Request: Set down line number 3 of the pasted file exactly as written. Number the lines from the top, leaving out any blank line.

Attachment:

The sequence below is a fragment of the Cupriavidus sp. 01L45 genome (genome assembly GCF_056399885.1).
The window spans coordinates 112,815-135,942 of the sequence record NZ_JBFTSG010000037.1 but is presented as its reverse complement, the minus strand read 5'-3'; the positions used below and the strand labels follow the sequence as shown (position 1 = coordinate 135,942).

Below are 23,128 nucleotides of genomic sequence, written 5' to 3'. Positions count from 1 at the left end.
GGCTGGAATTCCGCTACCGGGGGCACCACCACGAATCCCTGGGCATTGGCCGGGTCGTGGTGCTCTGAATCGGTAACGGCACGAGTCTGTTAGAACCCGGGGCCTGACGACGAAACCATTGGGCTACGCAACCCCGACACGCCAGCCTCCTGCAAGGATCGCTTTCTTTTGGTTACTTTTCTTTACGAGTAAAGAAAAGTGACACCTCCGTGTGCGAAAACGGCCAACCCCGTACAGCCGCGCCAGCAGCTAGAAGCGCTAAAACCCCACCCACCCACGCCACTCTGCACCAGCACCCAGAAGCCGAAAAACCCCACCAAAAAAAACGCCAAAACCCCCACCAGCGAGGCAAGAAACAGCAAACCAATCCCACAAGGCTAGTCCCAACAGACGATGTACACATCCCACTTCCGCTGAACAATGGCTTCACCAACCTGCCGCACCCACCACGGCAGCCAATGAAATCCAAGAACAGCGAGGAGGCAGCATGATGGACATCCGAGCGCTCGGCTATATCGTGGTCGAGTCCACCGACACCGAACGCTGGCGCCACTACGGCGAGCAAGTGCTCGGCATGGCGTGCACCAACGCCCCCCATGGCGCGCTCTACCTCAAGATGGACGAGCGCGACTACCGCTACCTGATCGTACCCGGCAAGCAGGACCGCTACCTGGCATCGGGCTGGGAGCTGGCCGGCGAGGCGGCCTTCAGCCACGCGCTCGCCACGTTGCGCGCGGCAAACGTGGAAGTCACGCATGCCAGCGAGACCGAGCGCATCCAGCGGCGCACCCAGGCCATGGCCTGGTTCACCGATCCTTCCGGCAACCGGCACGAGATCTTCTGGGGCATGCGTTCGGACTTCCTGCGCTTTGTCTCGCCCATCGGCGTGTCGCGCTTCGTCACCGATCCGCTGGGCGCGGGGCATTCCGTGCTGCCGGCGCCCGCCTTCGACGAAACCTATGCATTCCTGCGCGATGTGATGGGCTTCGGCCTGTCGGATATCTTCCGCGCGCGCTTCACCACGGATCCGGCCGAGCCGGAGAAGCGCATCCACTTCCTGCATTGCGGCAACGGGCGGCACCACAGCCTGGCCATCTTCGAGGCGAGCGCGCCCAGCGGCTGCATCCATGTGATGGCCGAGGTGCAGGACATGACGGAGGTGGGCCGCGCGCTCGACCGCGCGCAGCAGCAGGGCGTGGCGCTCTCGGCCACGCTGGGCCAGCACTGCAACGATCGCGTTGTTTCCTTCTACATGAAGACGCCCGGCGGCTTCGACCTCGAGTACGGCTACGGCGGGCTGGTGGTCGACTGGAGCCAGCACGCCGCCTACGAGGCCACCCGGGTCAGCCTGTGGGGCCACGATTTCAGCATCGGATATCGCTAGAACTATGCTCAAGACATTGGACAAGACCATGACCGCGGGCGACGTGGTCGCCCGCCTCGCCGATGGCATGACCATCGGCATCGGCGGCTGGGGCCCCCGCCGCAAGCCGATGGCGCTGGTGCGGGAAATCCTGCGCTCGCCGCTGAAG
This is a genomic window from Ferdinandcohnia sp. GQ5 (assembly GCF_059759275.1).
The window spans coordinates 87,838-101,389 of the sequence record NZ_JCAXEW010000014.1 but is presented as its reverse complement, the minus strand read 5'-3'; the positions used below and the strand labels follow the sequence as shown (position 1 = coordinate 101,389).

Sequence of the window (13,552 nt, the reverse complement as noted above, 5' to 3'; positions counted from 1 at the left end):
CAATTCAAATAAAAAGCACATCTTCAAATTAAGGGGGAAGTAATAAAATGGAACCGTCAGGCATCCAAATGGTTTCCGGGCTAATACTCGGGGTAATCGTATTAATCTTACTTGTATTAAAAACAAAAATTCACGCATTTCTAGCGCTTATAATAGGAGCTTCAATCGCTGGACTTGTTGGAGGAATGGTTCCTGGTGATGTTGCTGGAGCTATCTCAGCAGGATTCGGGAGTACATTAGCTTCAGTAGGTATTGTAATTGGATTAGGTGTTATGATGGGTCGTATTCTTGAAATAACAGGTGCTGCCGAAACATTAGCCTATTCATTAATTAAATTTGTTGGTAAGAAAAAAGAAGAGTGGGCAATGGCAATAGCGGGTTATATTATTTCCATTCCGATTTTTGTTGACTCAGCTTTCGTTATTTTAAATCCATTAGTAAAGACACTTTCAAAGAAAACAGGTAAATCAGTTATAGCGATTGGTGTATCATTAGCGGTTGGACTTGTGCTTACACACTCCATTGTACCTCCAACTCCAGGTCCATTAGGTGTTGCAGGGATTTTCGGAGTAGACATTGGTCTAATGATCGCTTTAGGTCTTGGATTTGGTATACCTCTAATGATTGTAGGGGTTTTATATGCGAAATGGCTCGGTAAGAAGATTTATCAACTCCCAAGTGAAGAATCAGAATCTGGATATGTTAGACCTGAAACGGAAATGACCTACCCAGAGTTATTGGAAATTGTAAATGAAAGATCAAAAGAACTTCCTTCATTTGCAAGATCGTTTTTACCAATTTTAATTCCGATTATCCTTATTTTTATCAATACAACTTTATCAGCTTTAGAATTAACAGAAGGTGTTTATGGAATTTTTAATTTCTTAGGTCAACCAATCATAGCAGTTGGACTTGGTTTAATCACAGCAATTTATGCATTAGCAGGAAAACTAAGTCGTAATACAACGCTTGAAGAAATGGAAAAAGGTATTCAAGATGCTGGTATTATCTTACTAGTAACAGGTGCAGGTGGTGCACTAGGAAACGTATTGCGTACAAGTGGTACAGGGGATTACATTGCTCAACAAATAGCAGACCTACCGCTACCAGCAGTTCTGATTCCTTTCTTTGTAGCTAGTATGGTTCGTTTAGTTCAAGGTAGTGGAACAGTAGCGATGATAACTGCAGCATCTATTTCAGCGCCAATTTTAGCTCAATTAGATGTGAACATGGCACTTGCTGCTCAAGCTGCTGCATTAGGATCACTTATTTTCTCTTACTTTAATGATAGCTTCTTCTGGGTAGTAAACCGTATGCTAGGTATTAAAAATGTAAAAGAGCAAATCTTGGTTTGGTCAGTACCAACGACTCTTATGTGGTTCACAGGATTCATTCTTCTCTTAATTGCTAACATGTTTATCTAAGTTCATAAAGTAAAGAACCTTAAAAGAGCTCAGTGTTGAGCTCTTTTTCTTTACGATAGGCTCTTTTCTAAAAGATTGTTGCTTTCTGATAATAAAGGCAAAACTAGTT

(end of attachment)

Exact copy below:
Below are 23,128 nucleotides of genomic sequence, written 5' to 3'. Positions count from 1 at the left end.